My sister talked how she separated her shoulder skiing this year. “I sort of just fell,” she said.
“At first I didn’t even believe she was hurt,” her husband said. “She fell so slowly. She was doing a kick turn…”
“You kicked her??” my mom asked.
“No! A kick turn! But she just sort of…lay down.”
“Yes, but I lay down with my arm out,” my sister said. “And it still hurts. Fly fishing was tough this morning. Archery is out.”
“Damn,” I said. “I guess that means the rest of us can’t do archery either. You’ll just be too jealous. You won’t be able to handle it.”
“I separated my shoulder once,” my mom said, “Carrying a honey-baked ham on Easter. Of course I was hurrying because I had 8 million things to do.”
“And no help,” my dad said. “Who knows where I was. Sleeping, probably.”
“I probably was hurrying to get home to make the baskets.”
“Maybe I was there, just standing around and not helping,” my dad said, helpfully.
“I’m carrying this ham through the parking lot and I tripped on the speed bump. My arms flew out. It was incredibly painful.”
“Did anyone help you up?” my aunt asked.
“No,” my mom said mournfully. “I helped myself up. I always help myself up.”

I went back to the room. My key didn’t work. The parents caught up with me. Their keys didn’t work. Our lodge is about a 5-minute walk from the main lodge. My dad headed back down. I found a phone and called. My dad reappeared with a staff member he’d run into on the way. I put on my tennis shoes. My sister called and asked why I was taking so long to join them for disc golf. My aunt asked me if my cousin had his hat. I hung up. My aunt asked again about the hat. I don’t know, I said, why don’t we look in his backpack right there? My aunt didn’t want to invade his privacy. My dad looked in the backpack. No hat. My aunt told me she thought my cousin had left it in the restaurant. I said I thought it was on his head. She said it wasn’t. I called my sister and asked if my cousin had his hat on his head. He did.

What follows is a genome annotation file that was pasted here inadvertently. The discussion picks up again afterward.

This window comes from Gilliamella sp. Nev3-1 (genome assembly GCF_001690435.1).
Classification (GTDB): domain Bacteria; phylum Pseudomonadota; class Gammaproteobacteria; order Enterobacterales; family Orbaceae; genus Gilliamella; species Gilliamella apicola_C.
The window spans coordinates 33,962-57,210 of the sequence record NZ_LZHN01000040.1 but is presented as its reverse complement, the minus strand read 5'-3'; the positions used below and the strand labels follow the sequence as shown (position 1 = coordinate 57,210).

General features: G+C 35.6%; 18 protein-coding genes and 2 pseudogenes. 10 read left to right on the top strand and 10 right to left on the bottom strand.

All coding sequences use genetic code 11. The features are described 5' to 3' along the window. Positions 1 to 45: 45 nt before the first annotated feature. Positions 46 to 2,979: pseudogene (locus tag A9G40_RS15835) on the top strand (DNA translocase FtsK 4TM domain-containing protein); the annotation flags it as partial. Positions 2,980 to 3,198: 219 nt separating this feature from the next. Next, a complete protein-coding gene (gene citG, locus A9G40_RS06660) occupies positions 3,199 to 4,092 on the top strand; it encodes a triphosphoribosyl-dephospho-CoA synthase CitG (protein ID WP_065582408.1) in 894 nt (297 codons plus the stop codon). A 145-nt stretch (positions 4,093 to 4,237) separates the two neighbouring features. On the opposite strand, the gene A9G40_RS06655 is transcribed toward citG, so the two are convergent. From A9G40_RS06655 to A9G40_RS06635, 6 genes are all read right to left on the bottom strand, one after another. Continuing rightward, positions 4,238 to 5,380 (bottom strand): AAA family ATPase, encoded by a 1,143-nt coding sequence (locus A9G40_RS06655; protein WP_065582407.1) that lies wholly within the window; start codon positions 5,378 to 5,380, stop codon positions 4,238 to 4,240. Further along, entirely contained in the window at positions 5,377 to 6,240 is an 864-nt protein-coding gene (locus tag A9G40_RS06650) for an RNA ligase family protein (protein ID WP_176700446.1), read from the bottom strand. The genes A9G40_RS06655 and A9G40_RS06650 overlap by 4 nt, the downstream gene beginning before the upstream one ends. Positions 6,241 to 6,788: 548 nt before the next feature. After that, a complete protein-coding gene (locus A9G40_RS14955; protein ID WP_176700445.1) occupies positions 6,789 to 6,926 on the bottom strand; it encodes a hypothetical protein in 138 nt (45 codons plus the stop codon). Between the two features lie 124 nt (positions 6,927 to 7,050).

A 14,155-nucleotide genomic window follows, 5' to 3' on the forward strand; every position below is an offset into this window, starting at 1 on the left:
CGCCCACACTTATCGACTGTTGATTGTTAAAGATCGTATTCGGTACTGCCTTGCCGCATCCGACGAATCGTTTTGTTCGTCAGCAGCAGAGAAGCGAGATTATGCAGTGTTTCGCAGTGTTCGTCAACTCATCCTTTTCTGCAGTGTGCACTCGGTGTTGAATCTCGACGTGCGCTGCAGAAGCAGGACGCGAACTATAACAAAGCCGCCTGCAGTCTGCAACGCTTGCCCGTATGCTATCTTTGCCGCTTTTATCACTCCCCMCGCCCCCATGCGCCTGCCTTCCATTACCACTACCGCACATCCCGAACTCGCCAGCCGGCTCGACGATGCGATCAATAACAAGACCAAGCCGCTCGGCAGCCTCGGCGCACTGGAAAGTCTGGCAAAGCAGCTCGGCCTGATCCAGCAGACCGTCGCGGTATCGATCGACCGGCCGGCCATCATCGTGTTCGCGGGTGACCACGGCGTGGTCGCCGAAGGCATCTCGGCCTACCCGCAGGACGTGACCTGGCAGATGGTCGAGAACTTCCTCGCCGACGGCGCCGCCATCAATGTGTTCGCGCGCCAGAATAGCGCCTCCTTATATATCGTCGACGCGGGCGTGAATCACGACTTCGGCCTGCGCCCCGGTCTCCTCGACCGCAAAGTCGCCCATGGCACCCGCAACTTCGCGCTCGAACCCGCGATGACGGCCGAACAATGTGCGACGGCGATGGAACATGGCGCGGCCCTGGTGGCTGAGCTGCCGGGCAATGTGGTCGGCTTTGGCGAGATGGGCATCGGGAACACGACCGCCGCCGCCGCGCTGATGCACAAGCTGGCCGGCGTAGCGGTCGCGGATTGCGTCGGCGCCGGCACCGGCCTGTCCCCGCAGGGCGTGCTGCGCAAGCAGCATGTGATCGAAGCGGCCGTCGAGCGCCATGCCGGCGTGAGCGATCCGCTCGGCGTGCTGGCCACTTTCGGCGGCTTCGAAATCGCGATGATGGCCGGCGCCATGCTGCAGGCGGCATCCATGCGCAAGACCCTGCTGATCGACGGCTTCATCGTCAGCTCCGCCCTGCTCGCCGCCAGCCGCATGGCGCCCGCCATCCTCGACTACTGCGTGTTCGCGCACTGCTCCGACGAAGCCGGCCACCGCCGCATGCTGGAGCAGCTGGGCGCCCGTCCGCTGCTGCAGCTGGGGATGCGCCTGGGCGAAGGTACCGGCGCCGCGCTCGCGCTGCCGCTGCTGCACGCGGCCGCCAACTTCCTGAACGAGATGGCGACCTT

My dad declined to go horseback riding on Thursday morning. I told him this is the Griswold’s family vacation, and I need all the material I can get. He’s coming.

“I took your sweater outside because it feels wet.”
“It’s not wet. It’s cold.”
“It feels wet.”
“It feels cold because it was outside. I brought it inside to try to warm it up.”
“Well, now it’s outside.”

Disc golf involved a 15-minute walk up to a horse trail. We went through brush and threw through tree stands. We got a disc stuck in a tree and snagged it with a long branch. We jumped over streams. We climbed over a fence. Some of us threw well. Some of us did not. Some of us contributed primarily by serving as a scout. Some of us judged each other’s throws with a critical eye. Expectations are a tricky thing.